Postmenopausal hormone therapy is not associated with increased risk of stroke, provided that it is started early, according to a report from Karolinska Institutet in Sweden published in the journal PLOS Medicine.
Roughly three in ten women in the menopause transition are afflicted by symptoms that seriously affect their wellbeing, such as hot flushes, dry mucosa and insomnia. However, although the symptoms can be treated effectively with female sex hormones, prescriptions have been low over the past 15 years as researchers have demonstrated a link between such therapy and an increased risk of certain diseases, including stroke.
There is still, however, a need for more research on the issue, as the risk can be influenced by the time of the treatment and other factors, reasons Karin Leander, researcher at Karolinska Institutet's Institute of Environmental Medicine.
"New research shows us that hormone therapy actually has a positive effect on blood vessels if initiated early on in the menopause, but not if initiated late," says Dr Leander. "So there was reason to re-examine whether hormone therapy is linked to the risk of stroke, taking, of course, the time of administering into consideration."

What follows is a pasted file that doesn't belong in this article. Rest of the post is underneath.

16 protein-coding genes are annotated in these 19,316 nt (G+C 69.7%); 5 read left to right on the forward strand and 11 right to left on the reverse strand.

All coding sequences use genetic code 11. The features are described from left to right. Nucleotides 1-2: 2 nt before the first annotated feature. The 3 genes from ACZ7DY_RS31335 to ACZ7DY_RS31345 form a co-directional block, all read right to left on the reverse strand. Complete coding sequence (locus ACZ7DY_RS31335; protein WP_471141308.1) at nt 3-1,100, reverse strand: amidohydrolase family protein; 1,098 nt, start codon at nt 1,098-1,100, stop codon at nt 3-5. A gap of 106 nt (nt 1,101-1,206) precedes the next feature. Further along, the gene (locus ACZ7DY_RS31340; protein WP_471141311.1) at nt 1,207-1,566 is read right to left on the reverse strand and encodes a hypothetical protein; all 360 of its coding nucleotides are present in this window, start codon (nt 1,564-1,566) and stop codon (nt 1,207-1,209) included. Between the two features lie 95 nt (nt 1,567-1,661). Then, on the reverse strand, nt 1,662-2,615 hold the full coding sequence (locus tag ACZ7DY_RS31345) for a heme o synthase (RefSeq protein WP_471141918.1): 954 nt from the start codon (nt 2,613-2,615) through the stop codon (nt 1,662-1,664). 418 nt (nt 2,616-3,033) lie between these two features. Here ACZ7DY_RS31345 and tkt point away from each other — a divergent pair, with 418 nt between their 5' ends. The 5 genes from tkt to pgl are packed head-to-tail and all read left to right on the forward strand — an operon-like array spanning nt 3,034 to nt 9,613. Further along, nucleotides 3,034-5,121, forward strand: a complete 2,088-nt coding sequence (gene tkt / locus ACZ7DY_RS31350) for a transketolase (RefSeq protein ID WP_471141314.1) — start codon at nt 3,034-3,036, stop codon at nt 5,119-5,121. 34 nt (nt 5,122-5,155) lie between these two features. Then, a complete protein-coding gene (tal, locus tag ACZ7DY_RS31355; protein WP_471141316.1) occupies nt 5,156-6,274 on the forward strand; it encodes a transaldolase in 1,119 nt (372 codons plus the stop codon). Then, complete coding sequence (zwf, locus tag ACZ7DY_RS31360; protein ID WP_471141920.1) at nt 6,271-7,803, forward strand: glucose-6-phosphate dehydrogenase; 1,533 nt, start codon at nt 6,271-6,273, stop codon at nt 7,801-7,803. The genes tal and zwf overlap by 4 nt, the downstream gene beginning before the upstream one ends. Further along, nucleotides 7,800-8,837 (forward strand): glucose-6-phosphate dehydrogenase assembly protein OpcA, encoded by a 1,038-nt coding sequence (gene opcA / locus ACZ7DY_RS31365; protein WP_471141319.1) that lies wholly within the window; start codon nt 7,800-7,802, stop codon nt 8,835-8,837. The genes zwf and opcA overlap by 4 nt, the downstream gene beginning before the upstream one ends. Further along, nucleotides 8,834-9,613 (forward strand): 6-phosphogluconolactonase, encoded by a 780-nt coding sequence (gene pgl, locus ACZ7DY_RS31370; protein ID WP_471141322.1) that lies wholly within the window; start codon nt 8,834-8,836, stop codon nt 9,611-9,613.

Dr Leander and her colleagues have now analyzed data on postmenopausal hormone therapy from five Swedish cohort studies covering a total of 88,914 women, combined with data from national registries on diagnoses and causes of death during a follow-up period.
Hormone therapy was not linked to increased risk of stroke (ischemic and hemorrhagic stroke combined) if the therapy was initiated within five years of menopausal onset, regardless of means of administration (oral, via the skin or vaginal), type of therapy (combination or estrogen only), active substance and treatment duration.
In sub-analyses, however, there was an observable increase in risk for hemorrhagic stroke (the less common form) if the therapy contained the active substance conjugated equine estrogens. Drugs containing oestradiol, on the other hand, were not associated with a higher risk. A higher risk was also seen for both ischemic and hemorrhagic stroke if the treatment was initiated later than five years after the onset of menopause and contained conjugated equine estrogens.
"The risk of stroke seems virtually eradicable if treatment commences early, but it's naturally important to take account of the increase in risk that exists under certain circumstances," says Dr Leander. "These results provide doctors with a better scientific base on which to take decisions on treatment for menopausal symptoms."